How to ...paint period fireplaces


By The Newsroom
Saturday, 26th December 2015, 4:00 pm
A feature fireplace. Photo: PA Photo/thinkstockphotos.
A feature fireplace. Photo: PA Photo/thinkstockphotos.

Many period fireplaces, especially Victorian ones, have intricate metal surrounds and/or inserts, which are beautiful but tricky to paint.

I find that using a water-based metal paint makes things easier, as it’s less likely to run than most oil-based paints, and dries quickly. You still need to watch out for runs and drips - go over them with an almost-dry paintbrush - but you’ll get a good finish relatively easily. Perhaps a better option is using a good spray paint, such as Ronseal Quick Drying All Surface Paint (£9.48 for 400ml, B&Q) - apply it in thin coats or it will run.


Great looking and great value spotlights are hard to find, but the Bullet range from Wickes ticks both boxes. These spotlights are mainly brushed chrome and come in different shapes and sizes - a single spotlight, a two-spotlight bar (curved), a three-spotlight round plate, a four-spotlight bar (curved) and a six-spotlight bar (can be straight or angled). All the spots are adjustable, so you can angle them to where you need light, and prices start at £7.99 for the single spotlight (reduced from £9.99, Wickes).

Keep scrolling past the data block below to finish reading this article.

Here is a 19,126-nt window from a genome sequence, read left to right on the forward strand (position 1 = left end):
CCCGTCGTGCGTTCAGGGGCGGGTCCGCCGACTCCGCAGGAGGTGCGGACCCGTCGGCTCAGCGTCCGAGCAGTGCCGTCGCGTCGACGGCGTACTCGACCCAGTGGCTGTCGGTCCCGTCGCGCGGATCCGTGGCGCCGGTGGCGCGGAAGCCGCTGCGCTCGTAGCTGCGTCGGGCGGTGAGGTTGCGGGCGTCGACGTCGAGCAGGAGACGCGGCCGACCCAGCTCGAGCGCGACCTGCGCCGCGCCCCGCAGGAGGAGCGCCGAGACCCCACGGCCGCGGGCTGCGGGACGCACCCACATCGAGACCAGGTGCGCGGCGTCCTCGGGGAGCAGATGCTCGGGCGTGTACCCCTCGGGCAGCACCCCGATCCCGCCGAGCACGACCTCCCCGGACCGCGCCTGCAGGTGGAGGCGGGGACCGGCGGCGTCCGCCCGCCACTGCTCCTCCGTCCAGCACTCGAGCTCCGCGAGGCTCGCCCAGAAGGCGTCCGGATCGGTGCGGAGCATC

The six-spotlight bar (£23.99, Wickes), which is also reduced, is particularly good value, even at its normal price of £29.99. This would make a fantastic alternative in kitchens and bathrooms (in outside zones only) to downlight spotlights, which are very expensive to have fitted. The six-spot Bullet is massive, at 180cm long, so it’s especially suited to long rooms that would benefit from being flooded with light - if your room’s smaller, there’s a Wickes Bullet to suit.